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Modi-Putin summit

Modi-Putin summit
Indian Prime Minister Narendra Modi on Monday arrived in the Russian city Sochi for an informal summit with Russian President Vladimir Putin. Before taking off for Sochi, Modi tweeted that he hopes the special and privileged partnership between the two countries will further get a boost from his visit and meeting with the Russian President. The two leaders are expected to hold agendaless meetings of four to six hours. During the meetings, there would be limited discussions on bilateral issues and the primary focus of the talks would be global and regional issues. This is Modi's second informal summit after he held one with Chinese President Xi Jingpin last month in Wuhan. Through agendaless informal summits, Modi intends to strike a personal chord with world leaders by holding a heart-to-heart talk on regular as well as vexing issues. In his informal summit with Jingpin, Modi tried to remove the mistrust that was created between the two countries in the wake of Doklam standoff. The two leaders also discussed ways to remove the bottlenecks in improving business ties.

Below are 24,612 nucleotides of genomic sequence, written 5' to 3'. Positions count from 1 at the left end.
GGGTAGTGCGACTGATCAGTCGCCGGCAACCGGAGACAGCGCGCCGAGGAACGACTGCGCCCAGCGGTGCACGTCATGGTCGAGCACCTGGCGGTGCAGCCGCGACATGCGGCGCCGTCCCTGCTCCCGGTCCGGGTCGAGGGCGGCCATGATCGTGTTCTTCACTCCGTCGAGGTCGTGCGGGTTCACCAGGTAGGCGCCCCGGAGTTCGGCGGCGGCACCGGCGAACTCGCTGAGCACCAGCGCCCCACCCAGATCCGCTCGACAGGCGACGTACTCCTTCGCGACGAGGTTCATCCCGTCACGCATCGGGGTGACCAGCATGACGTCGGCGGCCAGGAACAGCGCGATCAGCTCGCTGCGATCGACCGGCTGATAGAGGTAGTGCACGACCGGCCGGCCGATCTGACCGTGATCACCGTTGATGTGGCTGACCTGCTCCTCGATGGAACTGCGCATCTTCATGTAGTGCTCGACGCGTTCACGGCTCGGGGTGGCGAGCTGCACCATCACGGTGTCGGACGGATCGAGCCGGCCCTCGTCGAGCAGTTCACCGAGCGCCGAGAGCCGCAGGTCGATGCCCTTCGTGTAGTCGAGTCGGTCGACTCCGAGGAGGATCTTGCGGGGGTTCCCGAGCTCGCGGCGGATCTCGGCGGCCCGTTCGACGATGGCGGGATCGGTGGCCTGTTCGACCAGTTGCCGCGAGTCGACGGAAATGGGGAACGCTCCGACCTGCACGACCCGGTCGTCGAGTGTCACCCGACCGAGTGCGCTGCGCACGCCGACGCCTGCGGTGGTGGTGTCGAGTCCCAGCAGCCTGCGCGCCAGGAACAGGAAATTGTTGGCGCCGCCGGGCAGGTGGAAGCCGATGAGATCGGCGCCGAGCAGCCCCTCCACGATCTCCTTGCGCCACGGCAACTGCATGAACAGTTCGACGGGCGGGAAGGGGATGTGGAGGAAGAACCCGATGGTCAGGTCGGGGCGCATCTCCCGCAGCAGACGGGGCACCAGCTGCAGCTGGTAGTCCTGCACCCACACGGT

In his talks with the Russian leader, Modi is likely to raise the issue of US withdrawing from the 2015 nuclear deal between Tehran and world powers. About two weeks ago, President Donald Trump announced that the United States would withdraw from the deal. The deal had offered Iran a relief from economic sanctions in exchange for curbs on its nuclear programme. Apart from the United States, the 2015 nuclear deal with Iran involved Germany, Britain, France, China, and Russia. European allies criticised the US decision and were in talks with Tehran about how to salvage the accord without the US. China and Russia have also pledged to stay in the agreement. India too wants to continue doing business with the country as it imports a large amount of oil from Iran. It has also collaborated with Iran to develop the Chabahar port and allied infrastructure, which will help India transport its goods to Central Asian markets. Throughout the period of economic sanctions, Russia has been a major support for Iran and it enjoys a considerable goodwill with the country. By discussing the issue with Russia, India is getting ready to deal with the circumstances that emerge after the US sanctions come into effect about 90 days from now. Russia is also heavily invested in the Syria conflict where it is pitted against the American forces and the Islamic State militants. Iranian forces are also fighting alongside the Russian soldiers in Syria. In recent times, Russia has been trying to develop a friendly relationship with Pakistan, with the two countries organising joint military drills on some occasions. Russia is also trying to make inroads into Afghanistan by entering into a tacit understanding with the Taliban forces. Some of these policies being pursued by Russia are a matter of concern for India and it would like to make Russian President Putin aware of India's sensitivity and concerns. Russia's support to Pakistan at a time when the country stands isolated for providing support to international terrorist organisations runs contrary to India's stand that Pakistan must stop giving training and weapons to terrorists to carry out subversive activities in other countries, including India and Afghanistan. Russia itself is facing economic sanctions from the US and its European allies since 2014 after its annexation of Crimea and its active support to rebels in Eastern Ukraine. The economic sanctions have directly targetted its oil sector which constitutes 50 per cent of its GDP. In view of the low oil prices in the last few years and the Russian businessmen's inability to invest in the oil sector, the Russian economy is in a bad shape. Though Russia had expected that the President Donald Trump's administration would lift the sanctions, the animosity between the two countries has only increased in the recent past, with both countries resorting to expelling the diplomats. With Russia backing the Bashar al-Assad regime in Syria and countering the American offensive against the country, there is little hope of any early rapprochement between the two countries. Though India is not directly involved in the Syrian crisis, India is opposed to the rise of Islamic State and other militant organisations internationally. It is also peeved at the civil war going on in Syria, which has forced millions of people to flee the country. India is also concerned at the development emanating from US withdrawing from Iran nuclear deal and reimposing economic sanctions on the country. And, a closer Russia-Pakistan relation is bound to upset the equations in India's immediate neighbourhood. India needs to convey its concerns on these issues to Russia in a comprehensive manner. Clearly, there is a lot to discuss when Modi meets Putin for an informal summit.

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